Trills: Pitch Focus
Some trills are easy, some trills are more difficult, and some trills are nearly impossible to execute cleanly. In the following example the B-natural to C trill is very easy. The C to D trill is more difficult because the pitch must be focused, by the lip, at a pitch center between those two notes. If your pitch center is focused below that "slot", some B-flat's may find their way into your trill. (Extending the 1st valve slide a bit will bring the pitch of D closer to C and the pitch of B-flat further away from C, and will improve the accuracy of the trill).
In the third example, however, it is almost impossible to find the "slot" between G and A. This is one of those trills where the player must actually move back and forth between the two pitches with the lip. (And to make matters worse, the player must perfectly synchronize that lip movement with the finger movement)!
One well-known instance of this G-A trill comes at the end of the first movement of the Hummel Concerto, when performed on B-flat trumpet. One good solution to the problem, of course, is to perform the work on E-flat trumpet, however this option not always possible for many students. A lip trill may be viable for some players, but by the end of the movement, fatigue may prevent many players from executing a lip trill with dependability. Therefore, the only solution may be to practice this trill enough to be able to coordinate the lip and finger movements.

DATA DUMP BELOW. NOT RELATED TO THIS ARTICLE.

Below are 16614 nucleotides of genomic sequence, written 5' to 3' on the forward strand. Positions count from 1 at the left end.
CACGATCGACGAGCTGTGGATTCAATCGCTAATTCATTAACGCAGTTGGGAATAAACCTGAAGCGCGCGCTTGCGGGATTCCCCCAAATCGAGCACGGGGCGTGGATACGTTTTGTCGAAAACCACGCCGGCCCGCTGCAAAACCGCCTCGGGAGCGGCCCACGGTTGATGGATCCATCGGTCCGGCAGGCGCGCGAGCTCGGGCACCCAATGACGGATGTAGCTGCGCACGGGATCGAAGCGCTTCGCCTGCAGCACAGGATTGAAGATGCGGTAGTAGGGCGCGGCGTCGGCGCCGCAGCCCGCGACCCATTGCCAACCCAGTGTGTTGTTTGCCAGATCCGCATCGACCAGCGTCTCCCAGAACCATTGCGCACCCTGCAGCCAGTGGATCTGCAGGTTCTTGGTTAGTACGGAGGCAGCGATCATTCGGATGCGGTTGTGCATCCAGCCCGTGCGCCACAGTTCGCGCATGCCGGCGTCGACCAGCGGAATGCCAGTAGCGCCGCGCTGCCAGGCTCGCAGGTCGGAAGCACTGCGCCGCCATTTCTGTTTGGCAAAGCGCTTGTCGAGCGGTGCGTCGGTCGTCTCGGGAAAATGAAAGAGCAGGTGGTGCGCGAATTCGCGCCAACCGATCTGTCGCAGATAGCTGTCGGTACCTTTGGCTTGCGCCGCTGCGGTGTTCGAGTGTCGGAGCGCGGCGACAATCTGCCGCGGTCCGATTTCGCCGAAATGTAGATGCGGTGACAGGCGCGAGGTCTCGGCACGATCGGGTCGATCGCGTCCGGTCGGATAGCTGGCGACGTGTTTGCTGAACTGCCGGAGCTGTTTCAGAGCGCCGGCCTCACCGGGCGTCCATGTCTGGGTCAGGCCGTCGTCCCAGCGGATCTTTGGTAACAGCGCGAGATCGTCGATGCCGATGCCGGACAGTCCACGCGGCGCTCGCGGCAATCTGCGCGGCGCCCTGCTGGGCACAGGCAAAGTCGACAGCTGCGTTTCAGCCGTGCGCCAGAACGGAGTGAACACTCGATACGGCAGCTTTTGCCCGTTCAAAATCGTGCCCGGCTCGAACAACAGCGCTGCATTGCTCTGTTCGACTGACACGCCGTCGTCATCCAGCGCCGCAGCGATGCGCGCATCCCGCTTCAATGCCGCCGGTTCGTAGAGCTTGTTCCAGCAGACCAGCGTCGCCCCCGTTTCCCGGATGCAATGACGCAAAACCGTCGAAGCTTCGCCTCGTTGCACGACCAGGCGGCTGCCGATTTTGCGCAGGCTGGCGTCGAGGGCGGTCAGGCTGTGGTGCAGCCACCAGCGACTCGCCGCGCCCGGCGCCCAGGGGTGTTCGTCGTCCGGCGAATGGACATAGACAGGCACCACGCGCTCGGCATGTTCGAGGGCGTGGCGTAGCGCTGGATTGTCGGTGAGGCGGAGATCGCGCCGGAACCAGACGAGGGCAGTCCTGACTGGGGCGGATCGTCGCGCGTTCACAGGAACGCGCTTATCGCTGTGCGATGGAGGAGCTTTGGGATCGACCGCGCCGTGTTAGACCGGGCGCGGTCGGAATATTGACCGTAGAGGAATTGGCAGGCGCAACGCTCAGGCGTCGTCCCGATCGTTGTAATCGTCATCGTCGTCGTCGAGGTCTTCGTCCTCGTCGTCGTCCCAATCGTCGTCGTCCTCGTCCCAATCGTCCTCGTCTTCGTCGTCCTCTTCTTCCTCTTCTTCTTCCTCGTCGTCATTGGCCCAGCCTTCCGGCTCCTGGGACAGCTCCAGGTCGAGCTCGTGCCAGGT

Following is an exercise I wrote for a high school student of mine which seemed to help her develop this lip/finger coordination in preparation for her performance at our state solo contest. The first few measures require only a small amount of lip movement, but as the exercise ascends, more and more lip movement is required to focus the pitch of the "trill" and, of course, this lip movement must be coordinated with that of the fingers. Because the notes start slowly the lip/finger coordination is easy at first, but the coordination becomes more critical by the time we are playing sixteenth-notes.
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